Patrick Antkowiak1, Brian Stevens1, Marcia McDuffie1, Frederick H. Epstein1
1University of Virginia, Charlottesville, VA, United States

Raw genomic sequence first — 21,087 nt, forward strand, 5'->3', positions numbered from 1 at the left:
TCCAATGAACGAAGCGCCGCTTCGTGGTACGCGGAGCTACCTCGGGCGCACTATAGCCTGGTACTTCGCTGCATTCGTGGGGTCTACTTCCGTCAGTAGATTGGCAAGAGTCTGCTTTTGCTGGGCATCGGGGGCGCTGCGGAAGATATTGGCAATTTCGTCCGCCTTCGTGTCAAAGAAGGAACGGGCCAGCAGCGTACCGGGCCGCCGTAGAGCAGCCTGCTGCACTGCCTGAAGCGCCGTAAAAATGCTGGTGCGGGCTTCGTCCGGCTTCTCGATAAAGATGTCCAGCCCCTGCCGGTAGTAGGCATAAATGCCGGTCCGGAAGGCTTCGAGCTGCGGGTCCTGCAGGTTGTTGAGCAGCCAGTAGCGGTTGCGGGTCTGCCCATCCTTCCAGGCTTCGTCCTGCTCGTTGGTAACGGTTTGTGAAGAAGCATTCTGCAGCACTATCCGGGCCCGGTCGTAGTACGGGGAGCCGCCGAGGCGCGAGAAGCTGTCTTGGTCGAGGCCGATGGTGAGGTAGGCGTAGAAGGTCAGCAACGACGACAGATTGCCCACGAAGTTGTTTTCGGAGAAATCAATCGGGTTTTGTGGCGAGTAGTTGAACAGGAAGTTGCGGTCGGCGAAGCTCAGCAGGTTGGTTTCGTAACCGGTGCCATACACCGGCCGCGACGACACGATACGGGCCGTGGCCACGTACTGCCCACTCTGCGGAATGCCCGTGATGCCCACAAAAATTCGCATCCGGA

In type 1 diabetes mellitus, immune cells invade the pancreas and destroy the insulin-producing pancreatic beta cells. The early detection of immune infiltration may represent a window for a therapeutic intervention. Currently, there are no ideal, widely clinically-useable methods to detect this infiltration. We hypothesized that the infiltrating cells would occupy and reduce the pancreatic extracellular volume in a mouse model of diabetes. We measured the pancreatic extracellular volume in mice, using the conventional contrast agent Gd-DTPA, and found that it decreased over time in a model of diabetes but remained unchanged in normal mice.